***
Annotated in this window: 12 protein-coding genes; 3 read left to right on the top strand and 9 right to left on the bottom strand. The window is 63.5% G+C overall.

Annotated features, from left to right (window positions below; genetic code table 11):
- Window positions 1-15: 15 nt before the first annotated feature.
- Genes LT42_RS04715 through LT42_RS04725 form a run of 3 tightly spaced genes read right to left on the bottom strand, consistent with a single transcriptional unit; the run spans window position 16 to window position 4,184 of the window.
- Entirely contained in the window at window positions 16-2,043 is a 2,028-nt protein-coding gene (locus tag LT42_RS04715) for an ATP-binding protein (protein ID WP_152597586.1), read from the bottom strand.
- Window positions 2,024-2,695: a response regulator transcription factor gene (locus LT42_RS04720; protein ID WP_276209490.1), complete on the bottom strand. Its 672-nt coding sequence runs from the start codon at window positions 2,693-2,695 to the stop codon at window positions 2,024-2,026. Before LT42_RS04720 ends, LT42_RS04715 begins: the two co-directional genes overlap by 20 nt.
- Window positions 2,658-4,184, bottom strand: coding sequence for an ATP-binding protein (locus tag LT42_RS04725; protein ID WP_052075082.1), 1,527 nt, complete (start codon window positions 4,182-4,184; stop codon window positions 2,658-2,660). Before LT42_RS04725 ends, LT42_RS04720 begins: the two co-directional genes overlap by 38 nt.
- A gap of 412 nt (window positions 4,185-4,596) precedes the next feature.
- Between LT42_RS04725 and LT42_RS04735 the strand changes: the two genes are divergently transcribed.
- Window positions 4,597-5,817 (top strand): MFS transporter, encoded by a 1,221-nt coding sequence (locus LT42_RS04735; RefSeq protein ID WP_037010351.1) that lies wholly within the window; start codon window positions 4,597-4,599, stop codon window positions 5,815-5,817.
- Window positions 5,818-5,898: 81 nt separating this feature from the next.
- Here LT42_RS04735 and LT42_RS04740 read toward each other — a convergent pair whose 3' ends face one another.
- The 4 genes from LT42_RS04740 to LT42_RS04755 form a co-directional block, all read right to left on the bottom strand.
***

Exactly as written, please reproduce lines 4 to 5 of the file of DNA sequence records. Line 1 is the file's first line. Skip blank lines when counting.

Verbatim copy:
- Genes LT42_RS04715 through LT42_RS04725 form a run of 3 tightly spaced genes read right to left on the bottom strand, consistent with a single transcriptional unit; the run spans window position 16 to window position 4,184 of the window.
- Entirely contained in the window at window positions 16-2,043 is a 2,028-nt protein-coding gene (locus tag LT42_RS04715) for an ATP-binding protein (protein ID WP_152597586.1), read from the bottom strand.